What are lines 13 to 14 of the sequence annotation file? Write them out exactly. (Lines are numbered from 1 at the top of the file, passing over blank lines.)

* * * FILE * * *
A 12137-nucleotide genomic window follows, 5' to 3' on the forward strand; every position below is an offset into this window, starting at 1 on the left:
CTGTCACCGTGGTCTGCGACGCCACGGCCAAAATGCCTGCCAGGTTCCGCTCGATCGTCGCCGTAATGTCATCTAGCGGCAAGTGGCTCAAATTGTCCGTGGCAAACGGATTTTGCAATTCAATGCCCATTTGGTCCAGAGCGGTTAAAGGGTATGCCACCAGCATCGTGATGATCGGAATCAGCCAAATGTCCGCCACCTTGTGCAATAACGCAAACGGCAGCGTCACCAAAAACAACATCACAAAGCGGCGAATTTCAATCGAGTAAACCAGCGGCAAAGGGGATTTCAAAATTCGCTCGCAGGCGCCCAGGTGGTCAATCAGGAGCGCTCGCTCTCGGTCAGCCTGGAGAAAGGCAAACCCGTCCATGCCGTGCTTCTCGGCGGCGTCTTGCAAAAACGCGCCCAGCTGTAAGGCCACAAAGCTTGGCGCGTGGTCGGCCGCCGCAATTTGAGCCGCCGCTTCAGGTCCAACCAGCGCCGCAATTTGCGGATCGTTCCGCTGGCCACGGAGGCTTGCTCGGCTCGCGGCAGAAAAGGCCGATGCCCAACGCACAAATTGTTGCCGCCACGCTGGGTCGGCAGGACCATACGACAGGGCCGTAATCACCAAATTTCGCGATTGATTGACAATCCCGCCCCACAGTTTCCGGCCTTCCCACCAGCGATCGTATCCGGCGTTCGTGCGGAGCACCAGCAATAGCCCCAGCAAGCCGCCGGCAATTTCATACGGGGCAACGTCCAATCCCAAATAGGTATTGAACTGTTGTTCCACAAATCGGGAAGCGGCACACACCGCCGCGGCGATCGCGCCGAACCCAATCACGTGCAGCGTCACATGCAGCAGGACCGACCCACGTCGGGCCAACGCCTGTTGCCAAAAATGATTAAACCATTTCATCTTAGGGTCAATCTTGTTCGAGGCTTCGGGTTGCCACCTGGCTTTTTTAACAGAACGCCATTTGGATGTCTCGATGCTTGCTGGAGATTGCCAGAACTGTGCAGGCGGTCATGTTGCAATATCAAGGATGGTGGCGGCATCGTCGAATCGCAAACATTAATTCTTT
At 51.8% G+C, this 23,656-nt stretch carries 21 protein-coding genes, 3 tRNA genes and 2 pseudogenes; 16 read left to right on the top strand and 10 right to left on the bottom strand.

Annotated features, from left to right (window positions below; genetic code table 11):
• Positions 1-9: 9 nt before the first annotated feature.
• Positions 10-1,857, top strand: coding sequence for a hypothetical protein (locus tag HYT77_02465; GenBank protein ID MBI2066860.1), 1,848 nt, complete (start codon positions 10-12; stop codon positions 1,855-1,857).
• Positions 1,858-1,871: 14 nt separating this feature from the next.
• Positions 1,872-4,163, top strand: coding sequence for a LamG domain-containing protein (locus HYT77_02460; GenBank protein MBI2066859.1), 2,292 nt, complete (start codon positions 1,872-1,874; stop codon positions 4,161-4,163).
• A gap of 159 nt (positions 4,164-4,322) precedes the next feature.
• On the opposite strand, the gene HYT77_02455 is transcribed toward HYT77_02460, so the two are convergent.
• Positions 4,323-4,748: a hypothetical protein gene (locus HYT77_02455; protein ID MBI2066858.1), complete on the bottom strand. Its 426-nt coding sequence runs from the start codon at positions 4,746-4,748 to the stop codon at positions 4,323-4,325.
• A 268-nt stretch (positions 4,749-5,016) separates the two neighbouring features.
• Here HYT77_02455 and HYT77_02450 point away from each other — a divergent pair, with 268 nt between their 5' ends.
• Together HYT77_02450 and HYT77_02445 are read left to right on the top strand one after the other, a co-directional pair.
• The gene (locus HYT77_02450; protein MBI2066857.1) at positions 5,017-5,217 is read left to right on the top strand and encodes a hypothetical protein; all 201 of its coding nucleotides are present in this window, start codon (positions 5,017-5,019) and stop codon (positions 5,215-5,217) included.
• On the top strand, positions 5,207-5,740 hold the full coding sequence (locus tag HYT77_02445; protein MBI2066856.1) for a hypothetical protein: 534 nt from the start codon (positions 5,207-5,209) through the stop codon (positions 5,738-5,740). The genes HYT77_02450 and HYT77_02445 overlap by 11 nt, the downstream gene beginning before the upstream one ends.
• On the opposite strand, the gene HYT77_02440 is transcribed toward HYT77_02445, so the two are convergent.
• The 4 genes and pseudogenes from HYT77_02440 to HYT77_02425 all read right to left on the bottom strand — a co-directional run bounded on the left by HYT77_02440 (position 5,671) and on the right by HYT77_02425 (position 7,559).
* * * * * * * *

• Here HYT77_02455 and HYT77_02450 point away from each other — a divergent pair, with 268 nt between their 5' ends.
• Together HYT77_02450 and HYT77_02445 are read left to right on the top strand one after the other, a co-directional pair.